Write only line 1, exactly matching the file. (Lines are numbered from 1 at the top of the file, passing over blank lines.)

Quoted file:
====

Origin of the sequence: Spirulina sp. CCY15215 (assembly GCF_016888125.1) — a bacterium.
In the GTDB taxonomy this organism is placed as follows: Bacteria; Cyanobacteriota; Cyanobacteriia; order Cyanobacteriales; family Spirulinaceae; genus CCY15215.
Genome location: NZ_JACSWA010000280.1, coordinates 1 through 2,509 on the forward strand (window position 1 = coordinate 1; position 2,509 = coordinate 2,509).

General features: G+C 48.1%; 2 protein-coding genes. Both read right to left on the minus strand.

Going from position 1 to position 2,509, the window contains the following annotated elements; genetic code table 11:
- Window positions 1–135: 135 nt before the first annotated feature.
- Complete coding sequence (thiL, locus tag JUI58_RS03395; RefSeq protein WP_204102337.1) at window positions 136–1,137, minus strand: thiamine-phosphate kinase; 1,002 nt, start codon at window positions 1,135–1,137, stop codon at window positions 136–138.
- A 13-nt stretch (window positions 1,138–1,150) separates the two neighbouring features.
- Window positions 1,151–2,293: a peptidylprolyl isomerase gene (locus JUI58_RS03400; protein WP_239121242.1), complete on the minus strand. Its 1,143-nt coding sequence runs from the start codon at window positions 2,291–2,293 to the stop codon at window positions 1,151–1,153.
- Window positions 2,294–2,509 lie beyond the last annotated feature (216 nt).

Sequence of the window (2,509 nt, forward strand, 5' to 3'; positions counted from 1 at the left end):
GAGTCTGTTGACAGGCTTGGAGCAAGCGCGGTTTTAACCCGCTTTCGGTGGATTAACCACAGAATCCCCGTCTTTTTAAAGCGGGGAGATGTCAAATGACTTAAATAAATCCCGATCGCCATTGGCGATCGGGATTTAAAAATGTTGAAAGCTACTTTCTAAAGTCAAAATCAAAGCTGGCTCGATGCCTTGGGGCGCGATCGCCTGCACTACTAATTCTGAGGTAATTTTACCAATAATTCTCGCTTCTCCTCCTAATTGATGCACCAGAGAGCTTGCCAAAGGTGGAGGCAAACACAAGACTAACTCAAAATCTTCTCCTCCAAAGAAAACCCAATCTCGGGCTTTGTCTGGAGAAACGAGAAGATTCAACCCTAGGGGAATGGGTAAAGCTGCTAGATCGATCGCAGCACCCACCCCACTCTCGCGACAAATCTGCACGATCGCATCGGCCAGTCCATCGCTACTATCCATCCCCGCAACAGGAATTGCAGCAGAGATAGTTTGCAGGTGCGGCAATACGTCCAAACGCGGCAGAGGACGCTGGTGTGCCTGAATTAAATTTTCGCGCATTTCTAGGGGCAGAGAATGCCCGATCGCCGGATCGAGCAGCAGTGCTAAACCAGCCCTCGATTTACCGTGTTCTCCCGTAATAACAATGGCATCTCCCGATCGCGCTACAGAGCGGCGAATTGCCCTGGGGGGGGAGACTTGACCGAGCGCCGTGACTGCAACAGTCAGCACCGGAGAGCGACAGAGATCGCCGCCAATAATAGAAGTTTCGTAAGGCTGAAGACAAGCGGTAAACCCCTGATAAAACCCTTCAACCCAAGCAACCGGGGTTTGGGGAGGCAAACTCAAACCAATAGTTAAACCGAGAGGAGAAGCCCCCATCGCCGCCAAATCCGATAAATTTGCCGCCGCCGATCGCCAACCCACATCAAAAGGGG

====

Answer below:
Origin of the sequence: Spirulina sp. CCY15215 (assembly GCF_016888125.1) — a bacterium.